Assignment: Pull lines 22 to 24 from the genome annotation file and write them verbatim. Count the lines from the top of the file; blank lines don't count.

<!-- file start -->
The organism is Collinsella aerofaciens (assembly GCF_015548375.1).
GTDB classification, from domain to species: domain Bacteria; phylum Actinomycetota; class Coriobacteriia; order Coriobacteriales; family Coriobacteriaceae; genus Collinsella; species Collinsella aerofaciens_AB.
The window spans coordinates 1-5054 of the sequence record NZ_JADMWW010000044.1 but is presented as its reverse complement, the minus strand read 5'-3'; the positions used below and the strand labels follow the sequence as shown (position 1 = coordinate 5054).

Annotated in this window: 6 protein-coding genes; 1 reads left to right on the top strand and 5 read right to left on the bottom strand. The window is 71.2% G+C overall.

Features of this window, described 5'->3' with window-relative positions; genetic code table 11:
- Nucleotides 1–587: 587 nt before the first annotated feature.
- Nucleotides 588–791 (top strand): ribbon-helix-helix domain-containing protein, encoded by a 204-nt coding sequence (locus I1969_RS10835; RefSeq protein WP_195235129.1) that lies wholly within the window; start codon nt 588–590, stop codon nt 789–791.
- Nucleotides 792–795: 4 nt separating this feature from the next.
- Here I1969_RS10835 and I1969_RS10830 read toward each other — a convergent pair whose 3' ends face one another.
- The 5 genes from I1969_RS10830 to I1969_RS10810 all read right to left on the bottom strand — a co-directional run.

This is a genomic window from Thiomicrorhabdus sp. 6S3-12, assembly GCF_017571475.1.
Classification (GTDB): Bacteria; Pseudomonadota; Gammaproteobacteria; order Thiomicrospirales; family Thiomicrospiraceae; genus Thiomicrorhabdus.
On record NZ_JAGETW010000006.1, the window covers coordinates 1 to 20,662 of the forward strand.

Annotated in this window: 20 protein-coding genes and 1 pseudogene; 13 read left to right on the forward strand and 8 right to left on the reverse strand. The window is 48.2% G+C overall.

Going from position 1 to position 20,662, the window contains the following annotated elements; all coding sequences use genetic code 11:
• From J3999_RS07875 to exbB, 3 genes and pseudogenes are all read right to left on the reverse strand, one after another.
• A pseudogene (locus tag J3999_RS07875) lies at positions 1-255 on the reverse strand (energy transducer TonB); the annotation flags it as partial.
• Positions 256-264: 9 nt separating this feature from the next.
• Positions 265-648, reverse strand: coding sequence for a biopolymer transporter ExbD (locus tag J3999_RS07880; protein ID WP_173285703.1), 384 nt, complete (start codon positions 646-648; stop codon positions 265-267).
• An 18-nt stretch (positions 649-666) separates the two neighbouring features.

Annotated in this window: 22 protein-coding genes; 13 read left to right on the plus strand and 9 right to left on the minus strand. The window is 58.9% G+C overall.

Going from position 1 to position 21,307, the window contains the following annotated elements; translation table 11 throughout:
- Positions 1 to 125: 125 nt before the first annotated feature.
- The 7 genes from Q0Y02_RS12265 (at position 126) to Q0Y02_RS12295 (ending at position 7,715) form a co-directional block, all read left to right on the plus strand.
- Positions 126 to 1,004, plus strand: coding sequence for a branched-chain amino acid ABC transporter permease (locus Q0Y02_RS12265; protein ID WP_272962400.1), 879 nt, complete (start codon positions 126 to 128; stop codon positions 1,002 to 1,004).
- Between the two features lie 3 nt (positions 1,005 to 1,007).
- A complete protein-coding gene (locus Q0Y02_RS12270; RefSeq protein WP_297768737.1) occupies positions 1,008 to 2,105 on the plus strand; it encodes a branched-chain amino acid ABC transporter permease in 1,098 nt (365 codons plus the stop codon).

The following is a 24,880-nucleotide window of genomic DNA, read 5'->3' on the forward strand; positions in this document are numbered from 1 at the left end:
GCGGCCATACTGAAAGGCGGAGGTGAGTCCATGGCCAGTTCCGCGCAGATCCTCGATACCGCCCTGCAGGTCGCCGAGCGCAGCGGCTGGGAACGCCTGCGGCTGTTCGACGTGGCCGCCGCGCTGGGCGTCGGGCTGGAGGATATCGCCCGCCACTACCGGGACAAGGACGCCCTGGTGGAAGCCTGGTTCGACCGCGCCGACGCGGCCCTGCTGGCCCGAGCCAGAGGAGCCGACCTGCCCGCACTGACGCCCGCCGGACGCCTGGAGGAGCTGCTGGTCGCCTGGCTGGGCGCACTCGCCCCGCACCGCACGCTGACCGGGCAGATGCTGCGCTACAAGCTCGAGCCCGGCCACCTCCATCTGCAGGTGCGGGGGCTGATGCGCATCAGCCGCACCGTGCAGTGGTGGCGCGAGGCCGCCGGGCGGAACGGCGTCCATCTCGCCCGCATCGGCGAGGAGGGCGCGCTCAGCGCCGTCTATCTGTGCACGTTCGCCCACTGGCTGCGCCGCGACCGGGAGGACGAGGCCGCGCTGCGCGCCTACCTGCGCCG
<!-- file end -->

Going from position 1 to position 21,307, the window contains the following annotated elements; translation table 11 throughout:
- Positions 1 to 125: 125 nt before the first annotated feature.
- The 7 genes from Q0Y02_RS12265 (at position 126) to Q0Y02_RS12295 (ending at position 7,715) form a co-directional block, all read left to right on the plus strand.